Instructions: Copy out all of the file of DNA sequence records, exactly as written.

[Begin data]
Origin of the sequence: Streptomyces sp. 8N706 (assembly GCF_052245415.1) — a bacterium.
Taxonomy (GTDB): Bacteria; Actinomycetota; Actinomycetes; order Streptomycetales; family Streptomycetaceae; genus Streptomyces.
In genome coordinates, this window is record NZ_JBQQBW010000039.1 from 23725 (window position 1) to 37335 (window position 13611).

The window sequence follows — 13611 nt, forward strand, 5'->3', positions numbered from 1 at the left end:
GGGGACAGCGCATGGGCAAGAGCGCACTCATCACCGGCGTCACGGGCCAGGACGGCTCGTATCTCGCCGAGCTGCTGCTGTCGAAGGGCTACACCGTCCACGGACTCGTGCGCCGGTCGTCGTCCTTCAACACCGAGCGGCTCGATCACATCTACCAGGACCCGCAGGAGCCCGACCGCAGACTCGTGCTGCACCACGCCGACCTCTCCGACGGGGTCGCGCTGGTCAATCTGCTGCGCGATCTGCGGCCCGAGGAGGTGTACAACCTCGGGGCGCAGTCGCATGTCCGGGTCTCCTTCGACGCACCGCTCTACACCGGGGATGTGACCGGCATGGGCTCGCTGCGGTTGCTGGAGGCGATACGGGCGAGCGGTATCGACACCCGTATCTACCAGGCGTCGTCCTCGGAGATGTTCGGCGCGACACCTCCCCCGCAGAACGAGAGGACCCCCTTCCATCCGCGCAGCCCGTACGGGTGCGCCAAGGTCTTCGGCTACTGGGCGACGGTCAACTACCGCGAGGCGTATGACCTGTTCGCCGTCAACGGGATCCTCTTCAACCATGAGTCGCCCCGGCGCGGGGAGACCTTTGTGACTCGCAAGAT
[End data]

Origin of the sequence: Streptomyces sp. 8N706 (assembly GCF_052245415.1) — a bacterium.
Taxonomy (GTDB): Bacteria; Actinomycetota; Actinomycetes; order Streptomycetales; family Streptomycetaceae; genus Streptomyces.
In genome coordinates, this window is record NZ_JBQQBW010000039.1 from 23725 (window position 1) to 37335 (window position 13611).

The window sequence follows — 13611 nt, forward strand, 5'->3', positions numbered from 1 at the left end:
GGGGACAGCGCATGGGCAAGAGCGCACTCATCACCGGCGTCACGGGCCAGGACGGCTCGTATCTCGCCGAGCTGCTGCTGTCGAAGGGCTACACCGTCCACGGACTCGTGCGCCGGTCGTCGTCCTTCAACACCGAGCGGCTCGATCACATCTACCAGGACCCGCAGGAGCCCGACCGCAGACTCGTGCTGCACCACGCCGACCTCTCCGACGGGGTCGCGCTGGTCAATCTGCTGCGCGATCTGCGGCCCGAGGAGGTGTACAACCTCGGGGCGCAGTCGCATGTCCGGGTCTCCTTCGACGCACCGCTCTACACCGGGGATGTGACCGGCATGGGCTCGCTGCGGTTGCTGGAGGCGATACGGGCGAGCGGTATCGACACCCGTATCTACCAGGCGTCGTCCTCGGAGATGTTCGGCGCGACACCTCCCCCGCAGAACGAGAGGACCCCCTTCCATCCGCGCAGCCCGTACGGGTGCGCCAAGGTCTTCGGCTACTGGGCGACGGTCAACTACCGCGAGGCGTATGACCTGTTCGCCGTCAACGGGATCCTCTTCAACCATGAGTCGCCCCGGCGCGGGGAGACCTTTGTGACTCGCAAGAT